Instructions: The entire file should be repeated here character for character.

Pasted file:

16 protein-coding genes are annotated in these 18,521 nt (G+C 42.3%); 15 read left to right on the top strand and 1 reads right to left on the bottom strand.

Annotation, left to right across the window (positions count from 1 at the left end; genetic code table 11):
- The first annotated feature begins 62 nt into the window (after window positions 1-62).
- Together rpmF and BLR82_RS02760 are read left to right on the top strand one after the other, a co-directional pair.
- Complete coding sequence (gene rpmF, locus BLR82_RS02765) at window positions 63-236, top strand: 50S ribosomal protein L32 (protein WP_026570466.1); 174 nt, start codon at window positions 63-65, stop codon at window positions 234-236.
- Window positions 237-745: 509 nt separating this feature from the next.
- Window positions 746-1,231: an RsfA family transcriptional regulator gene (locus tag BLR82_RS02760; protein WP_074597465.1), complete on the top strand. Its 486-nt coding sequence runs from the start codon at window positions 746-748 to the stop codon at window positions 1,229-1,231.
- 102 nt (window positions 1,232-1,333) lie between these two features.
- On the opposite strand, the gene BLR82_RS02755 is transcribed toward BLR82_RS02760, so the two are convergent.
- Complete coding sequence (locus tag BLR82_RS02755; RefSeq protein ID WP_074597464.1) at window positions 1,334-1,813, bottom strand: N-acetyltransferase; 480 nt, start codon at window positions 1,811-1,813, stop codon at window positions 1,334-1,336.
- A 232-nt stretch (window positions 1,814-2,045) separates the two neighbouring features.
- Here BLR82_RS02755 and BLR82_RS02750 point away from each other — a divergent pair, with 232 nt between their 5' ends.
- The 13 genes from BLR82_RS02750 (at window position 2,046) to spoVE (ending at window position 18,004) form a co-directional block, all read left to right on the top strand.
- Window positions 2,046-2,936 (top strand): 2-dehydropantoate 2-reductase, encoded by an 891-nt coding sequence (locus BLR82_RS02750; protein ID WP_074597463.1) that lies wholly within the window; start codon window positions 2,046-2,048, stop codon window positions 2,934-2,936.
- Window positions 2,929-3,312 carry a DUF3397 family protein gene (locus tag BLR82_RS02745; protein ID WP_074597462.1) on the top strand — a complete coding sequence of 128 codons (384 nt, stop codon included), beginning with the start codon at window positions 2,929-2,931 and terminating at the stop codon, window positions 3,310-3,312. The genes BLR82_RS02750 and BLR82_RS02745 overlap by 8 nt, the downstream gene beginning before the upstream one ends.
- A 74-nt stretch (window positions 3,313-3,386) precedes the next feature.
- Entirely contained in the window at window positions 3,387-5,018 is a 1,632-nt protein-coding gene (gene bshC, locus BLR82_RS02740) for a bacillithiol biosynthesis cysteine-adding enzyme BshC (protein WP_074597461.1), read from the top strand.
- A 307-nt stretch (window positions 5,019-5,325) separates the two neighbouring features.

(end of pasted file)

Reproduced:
16 protein-coding genes are annotated in these 18,521 nt (G+C 42.3%); 15 read left to right on the top strand and 1 reads right to left on the bottom strand.

Annotation, left to right across the window (positions count from 1 at the left end; genetic code table 11):
- The first annotated feature begins 62 nt into the window (after window positions 1-62).
- Together rpmF and BLR82_RS02760 are read left to right on the top strand one after the other, a co-directional pair.
- Complete coding sequence (gene rpmF, locus BLR82_RS02765) at window positions 63-236, top strand: 50S ribosomal protein L32 (protein WP_026570466.1); 174 nt, start codon at window positions 63-65, stop codon at window positions 234-236.
- Window positions 237-745: 509 nt separating this feature from the next.
- Window positions 746-1,231: an RsfA family transcriptional regulator gene (locus tag BLR82_RS02760; protein WP_074597465.1), complete on the top strand. Its 486-nt coding sequence runs from the start codon at window positions 746-748 to the stop codon at window positions 1,229-1,231.
- 102 nt (window positions 1,232-1,333) lie between these two features.
- On the opposite strand, the gene BLR82_RS02755 is transcribed toward BLR82_RS02760, so the two are convergent.
- Complete coding sequence (locus tag BLR82_RS02755; RefSeq protein ID WP_074597464.1) at window positions 1,334-1,813, bottom strand: N-acetyltransferase; 480 nt, start codon at window positions 1,811-1,813, stop codon at window positions 1,334-1,336.
- A 232-nt stretch (window positions 1,814-2,045) separates the two neighbouring features.
- Here BLR82_RS02755 and BLR82_RS02750 point away from each other — a divergent pair, with 232 nt between their 5' ends.
- The 13 genes from BLR82_RS02750 (at window position 2,046) to spoVE (ending at window position 18,004) form a co-directional block, all read left to right on the top strand.
- Window positions 2,046-2,936 (top strand): 2-dehydropantoate 2-reductase, encoded by an 891-nt coding sequence (locus BLR82_RS02750; protein ID WP_074597463.1) that lies wholly within the window; start codon window positions 2,046-2,048, stop codon window positions 2,934-2,936.
- Window positions 2,929-3,312 carry a DUF3397 family protein gene (locus tag BLR82_RS02745; protein ID WP_074597462.1) on the top strand — a complete coding sequence of 128 codons (384 nt, stop codon included), beginning with the start codon at window positions 2,929-2,931 and terminating at the stop codon, window positions 3,310-3,312. The genes BLR82_RS02750 and BLR82_RS02745 overlap by 8 nt, the downstream gene beginning before the upstream one ends.
- A 74-nt stretch (window positions 3,313-3,386) precedes the next feature.
- Entirely contained in the window at window positions 3,387-5,018 is a 1,632-nt protein-coding gene (gene bshC, locus BLR82_RS02740) for a bacillithiol biosynthesis cysteine-adding enzyme BshC (protein WP_074597461.1), read from the top strand.
- A 307-nt stretch (window positions 5,019-5,325) separates the two neighbouring features.